By: Dr. Shira Weiss
“Mom, can I sit in the front seat yet?” I don’t know about you, but that is a question that I get frequently. And while the quick answer is always “not yet kiddo,” with car seat laws and recommendations constantly evolving, I frequently feel like I have to check and make sure I’m following the latest guidelines.
The first thing to remember is that there is a difference between the law (which may vary state to state) and the recommendations – which are put out by the American Academy of Pediatrics (AAP). The laws are going to be the minimum requirements by which you must legally oblige, while the recommendations are based on keeping your child as safe as possible for as long as possible.
Let’s break it down by age:
Infants and Toddlers: There are 2 types of car seats available for this age range – rear-facing only, and rear-facing convertible car seats (which can be switched from rear to forward facing when appropriate). Children should remain in a rear-facing seat until they are at least 2 years of age or they reach the highest weight/height allowed by their car seat manufacturer. Now, it’s important to note that the recommendation says until they are AT LEAST 2 years of age. What that means is that your 2.5-year-old or even 3 years old is still safest facing backward……..IF they are within the height/weight allowance of their car seat.
Toddlers and Preschoolers: Children that have outgrown their rear-facing weight or height limit for their convertible car seat should move to a forward-facing car seat with a 5 point harness. They should remain in this position until they needed to be transitioned to a booster because of either height or weight restrictions.
School-aged children: Once a child’s weight or height exceeds the forward facing limit of their child safety seat they should be transitioned to a belt-positioning booster seat. The booster enables the child to be lifted higher, so the seat belt fits them properly. Many convertible car seats have a harness that can be removed so the seat can be transitioned to a high back booster once a child is of age/size. Often parents will move their child from a convertible car seat to a booster too soon – your child must be able to sit still and back in their booster seat so their belt remains in the correct position to keep them safe.
Older kids: The law in Maryland states that every child is required to ride in an appropriate child restraint until the age of 8, unless the child is 4’9” or taller. Every child from 8 to 16 years who is not in a child restraint must be secured by the vehicle’s seat belt, no matter where they are sitting in the car. In comparison, the recommendation is that children remain in their child safety seat (booster) until the seat belt fits them properly – which is typically when they reach 4’9” or between the ages of 8-12 years. Once children are old enough/tall enough to use the vehicle seat belt they should always use both lap and shoulder belts for best protection.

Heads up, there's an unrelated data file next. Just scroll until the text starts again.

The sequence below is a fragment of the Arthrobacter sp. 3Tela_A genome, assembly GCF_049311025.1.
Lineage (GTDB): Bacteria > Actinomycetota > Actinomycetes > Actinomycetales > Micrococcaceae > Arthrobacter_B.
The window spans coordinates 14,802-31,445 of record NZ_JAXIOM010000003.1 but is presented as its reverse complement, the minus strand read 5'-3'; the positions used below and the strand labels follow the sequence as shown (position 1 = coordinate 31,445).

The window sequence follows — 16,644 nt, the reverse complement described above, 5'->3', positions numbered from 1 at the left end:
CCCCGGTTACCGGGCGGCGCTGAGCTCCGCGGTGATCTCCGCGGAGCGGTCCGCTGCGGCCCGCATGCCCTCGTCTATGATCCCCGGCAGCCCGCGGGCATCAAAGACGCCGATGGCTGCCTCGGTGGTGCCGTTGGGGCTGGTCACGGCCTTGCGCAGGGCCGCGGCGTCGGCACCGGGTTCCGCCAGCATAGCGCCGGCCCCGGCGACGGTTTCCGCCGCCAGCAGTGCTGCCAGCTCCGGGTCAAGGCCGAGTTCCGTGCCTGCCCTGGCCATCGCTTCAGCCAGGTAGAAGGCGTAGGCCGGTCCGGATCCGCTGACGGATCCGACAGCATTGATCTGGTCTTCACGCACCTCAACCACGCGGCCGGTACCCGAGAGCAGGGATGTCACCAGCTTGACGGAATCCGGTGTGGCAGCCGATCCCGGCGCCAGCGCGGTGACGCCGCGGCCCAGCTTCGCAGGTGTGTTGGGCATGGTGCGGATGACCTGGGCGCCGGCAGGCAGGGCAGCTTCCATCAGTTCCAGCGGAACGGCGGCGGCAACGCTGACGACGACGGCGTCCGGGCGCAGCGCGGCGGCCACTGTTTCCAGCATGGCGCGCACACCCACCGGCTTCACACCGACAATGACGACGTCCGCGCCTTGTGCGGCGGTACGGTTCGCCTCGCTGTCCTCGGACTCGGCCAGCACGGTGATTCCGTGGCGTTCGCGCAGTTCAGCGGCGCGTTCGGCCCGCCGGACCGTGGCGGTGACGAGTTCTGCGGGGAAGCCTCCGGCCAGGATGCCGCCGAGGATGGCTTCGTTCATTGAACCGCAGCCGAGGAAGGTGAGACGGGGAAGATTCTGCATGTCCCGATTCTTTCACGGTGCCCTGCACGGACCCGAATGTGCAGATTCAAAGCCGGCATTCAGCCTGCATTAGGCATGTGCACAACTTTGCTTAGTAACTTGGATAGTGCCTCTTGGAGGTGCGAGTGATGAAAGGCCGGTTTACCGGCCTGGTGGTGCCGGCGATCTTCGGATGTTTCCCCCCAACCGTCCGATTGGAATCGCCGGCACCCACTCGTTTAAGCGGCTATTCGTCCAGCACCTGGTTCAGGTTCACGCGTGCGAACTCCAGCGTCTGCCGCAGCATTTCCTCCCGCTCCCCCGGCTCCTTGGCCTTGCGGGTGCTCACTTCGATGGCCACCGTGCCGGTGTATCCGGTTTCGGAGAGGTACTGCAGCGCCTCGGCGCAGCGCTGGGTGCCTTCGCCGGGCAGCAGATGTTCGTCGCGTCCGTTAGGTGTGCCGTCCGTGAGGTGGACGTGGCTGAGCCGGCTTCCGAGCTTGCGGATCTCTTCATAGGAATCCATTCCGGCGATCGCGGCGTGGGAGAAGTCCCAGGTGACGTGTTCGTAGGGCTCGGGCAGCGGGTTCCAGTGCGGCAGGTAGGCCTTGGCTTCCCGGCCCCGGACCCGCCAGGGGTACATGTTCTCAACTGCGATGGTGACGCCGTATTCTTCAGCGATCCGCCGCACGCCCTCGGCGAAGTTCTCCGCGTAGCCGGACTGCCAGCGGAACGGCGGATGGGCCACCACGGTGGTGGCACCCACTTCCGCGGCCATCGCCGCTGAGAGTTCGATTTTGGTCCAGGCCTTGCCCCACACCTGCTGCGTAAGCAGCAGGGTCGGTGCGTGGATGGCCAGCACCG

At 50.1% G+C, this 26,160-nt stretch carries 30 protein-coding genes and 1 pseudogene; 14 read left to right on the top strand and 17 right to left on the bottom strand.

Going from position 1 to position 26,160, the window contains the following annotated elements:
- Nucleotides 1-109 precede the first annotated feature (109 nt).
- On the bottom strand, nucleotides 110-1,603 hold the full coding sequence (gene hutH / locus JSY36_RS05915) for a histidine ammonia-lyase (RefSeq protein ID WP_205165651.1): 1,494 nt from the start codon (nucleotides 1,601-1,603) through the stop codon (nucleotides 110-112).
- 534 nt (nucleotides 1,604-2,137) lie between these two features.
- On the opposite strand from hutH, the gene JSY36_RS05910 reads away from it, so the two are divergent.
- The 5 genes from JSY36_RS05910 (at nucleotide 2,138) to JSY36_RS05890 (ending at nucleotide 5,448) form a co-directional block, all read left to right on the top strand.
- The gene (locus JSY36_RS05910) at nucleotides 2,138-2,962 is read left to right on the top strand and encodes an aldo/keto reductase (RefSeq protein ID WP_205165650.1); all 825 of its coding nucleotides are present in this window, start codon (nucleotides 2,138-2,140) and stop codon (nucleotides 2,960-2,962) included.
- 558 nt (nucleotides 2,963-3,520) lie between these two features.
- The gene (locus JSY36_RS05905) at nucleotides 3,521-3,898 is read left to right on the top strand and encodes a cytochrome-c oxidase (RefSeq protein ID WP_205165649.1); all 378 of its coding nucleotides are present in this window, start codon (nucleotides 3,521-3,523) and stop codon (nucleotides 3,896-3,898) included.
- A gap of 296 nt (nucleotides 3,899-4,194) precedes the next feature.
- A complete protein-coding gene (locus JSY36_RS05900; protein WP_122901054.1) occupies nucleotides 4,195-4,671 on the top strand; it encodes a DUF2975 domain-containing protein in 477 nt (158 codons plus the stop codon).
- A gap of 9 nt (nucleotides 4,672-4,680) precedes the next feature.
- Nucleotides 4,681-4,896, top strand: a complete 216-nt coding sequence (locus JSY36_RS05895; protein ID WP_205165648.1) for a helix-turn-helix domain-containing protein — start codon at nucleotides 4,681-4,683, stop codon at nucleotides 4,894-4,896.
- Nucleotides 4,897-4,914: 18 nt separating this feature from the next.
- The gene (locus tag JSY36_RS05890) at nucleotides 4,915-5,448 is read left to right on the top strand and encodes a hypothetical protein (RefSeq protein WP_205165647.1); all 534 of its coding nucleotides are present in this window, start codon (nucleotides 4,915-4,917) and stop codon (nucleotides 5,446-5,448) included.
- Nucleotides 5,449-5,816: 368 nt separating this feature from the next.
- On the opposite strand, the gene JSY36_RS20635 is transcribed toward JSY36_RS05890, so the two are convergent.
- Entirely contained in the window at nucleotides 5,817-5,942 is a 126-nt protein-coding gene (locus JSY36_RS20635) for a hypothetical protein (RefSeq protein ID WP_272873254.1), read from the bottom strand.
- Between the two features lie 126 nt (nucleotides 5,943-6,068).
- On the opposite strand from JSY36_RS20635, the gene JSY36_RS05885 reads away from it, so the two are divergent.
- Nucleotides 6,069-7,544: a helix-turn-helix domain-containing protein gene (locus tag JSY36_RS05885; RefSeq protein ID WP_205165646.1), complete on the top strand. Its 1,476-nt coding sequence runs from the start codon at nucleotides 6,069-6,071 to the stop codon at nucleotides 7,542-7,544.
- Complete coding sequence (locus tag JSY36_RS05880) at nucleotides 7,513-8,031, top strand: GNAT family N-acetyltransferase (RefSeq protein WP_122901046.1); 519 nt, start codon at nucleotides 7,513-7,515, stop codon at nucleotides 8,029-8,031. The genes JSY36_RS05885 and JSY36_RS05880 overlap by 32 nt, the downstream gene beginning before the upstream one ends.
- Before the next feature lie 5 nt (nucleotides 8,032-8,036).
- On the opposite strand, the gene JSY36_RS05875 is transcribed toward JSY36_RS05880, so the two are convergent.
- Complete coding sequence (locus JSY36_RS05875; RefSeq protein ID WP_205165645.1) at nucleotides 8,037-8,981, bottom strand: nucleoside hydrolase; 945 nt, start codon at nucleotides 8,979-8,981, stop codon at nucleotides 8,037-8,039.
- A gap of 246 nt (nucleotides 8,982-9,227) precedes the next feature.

Now on to some common questions…..
- My 2 year old looks really uncomfortable sitting rear facing – what are they supposed to do with their legs?
It is true that as kids get older their feet will reach the back of the vehicle’s seat – this is ok. Kids sit in the strangest positions normally and are able to fold their bodies into positions we would never even attempt. Despite looking uncomfortable, children are typically fine in this position even as they are getting older.
- What about sitting in the front seat?
There is no law in Maryland regarding when a child can move to the front seat of the car. That being said, the AAP recommendation is that all children under the age of 13 sit in the back seat.
You can always stay up-to-date with your growing child by logging into your Patient Portal account to view their most recent recorded height and weight.
Have questions? Call us (301) 279-6750 or email us at email@example.com.
For more details feel free to check out these resources:
AAP – https://www.healthychildren.org/English/safety-prevention/on-the-go/Pages/Car-Safety-Seats-Information-for-Families.aspx
The Car Seat Lady – http://thecarseatlady.com